The Consortium of Foundation Libraries has a new HTML 5 mobile website! The decision to make an HTML5 website for mobile users came about as we want to make sure that as many visitors as possible can access our web content. Unfortunately, for those of you who have phones that don't work with Flash (iPhones and Android phones running Jelly Bean 4.1), this can be quite difficult. Therefore, in addition to our Flash based website, the HTML5 mobile site was created to provide ease of access to information about our group to the non-Flash mobile community. Link

Saturday, June 2, 2012

July 25th Virtual Learning Session - Near Field Communication

Make sure to sign up for the July 25th virtual learning session that will focus on near field communication (NFC). The session will be held at 2 PM ET and there will be a 30 minute teleconference presentation followed by a 15 minute Q&A. Please register using this form no later than Friday, July 20th.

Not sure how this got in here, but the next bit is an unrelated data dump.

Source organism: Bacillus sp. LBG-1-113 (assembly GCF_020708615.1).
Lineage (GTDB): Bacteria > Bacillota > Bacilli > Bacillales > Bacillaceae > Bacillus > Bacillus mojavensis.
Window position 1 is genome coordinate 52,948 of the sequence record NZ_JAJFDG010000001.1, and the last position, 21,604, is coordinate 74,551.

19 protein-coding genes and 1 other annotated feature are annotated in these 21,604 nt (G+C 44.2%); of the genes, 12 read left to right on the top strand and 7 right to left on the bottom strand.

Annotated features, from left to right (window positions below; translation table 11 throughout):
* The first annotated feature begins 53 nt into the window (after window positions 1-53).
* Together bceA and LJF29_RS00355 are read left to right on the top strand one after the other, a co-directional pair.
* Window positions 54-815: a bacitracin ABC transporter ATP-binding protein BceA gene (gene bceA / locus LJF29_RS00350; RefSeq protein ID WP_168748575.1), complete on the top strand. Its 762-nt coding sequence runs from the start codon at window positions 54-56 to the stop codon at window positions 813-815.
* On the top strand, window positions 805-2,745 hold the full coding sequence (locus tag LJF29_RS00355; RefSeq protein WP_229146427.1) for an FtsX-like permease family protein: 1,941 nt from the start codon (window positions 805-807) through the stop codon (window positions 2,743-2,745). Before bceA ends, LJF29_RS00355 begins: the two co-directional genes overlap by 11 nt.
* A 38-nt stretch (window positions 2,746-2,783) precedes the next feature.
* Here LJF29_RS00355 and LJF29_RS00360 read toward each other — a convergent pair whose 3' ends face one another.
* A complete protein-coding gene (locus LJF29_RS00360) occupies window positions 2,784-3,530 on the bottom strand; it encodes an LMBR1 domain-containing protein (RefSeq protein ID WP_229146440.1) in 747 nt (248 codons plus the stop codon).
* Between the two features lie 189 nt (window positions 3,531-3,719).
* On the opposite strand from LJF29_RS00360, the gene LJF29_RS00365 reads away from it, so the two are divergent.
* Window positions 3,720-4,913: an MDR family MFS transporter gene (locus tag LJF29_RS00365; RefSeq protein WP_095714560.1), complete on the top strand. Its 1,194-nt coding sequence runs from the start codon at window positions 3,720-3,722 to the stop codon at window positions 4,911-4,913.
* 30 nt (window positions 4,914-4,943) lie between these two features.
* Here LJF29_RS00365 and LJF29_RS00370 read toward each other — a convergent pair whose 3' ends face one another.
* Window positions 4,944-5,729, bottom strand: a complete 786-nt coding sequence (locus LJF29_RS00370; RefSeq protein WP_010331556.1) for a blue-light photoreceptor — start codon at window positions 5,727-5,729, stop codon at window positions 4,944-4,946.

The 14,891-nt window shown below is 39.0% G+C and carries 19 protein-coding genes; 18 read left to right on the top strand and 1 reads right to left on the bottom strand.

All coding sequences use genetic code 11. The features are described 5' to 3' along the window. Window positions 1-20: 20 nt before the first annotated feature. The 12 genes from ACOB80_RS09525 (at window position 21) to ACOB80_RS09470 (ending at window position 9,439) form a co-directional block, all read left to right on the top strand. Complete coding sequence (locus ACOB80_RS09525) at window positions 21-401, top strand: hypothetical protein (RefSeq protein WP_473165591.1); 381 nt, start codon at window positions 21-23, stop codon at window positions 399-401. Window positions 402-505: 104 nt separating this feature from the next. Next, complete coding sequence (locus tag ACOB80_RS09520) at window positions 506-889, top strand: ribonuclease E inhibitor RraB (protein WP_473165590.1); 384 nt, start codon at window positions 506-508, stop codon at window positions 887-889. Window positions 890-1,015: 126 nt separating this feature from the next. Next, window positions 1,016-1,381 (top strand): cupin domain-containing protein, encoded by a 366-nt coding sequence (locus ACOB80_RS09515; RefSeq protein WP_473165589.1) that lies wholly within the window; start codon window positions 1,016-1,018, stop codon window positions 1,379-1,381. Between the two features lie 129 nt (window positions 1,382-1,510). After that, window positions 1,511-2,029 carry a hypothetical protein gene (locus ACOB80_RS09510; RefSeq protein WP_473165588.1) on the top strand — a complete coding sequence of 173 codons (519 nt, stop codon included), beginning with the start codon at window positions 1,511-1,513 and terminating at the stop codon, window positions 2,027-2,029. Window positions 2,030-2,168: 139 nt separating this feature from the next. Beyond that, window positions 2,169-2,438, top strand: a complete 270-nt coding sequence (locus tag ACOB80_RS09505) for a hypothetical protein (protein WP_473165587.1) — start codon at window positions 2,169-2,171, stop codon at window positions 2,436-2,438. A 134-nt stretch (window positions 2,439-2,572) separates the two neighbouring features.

Near Field Communication: Introduction and Implications

Near Field Communication (NFC) is an emerging technology that allows devices and objects to transmit information wirelessly across a small distance. While it has many commercial applications (e.g., using your cell phone as a credit card at the grocery store), NFC could also have future applications for libraries as an intuitive way to derive digital meaning from the physical world. Placing particular attention to the needs of philanthropies, research institutions, and other nonprofit organizations, this presentation will introduce NFC technology and its potential uses in libraries, from frictionless fundraising and information sharing to peer-to-peer loaning and self checkout.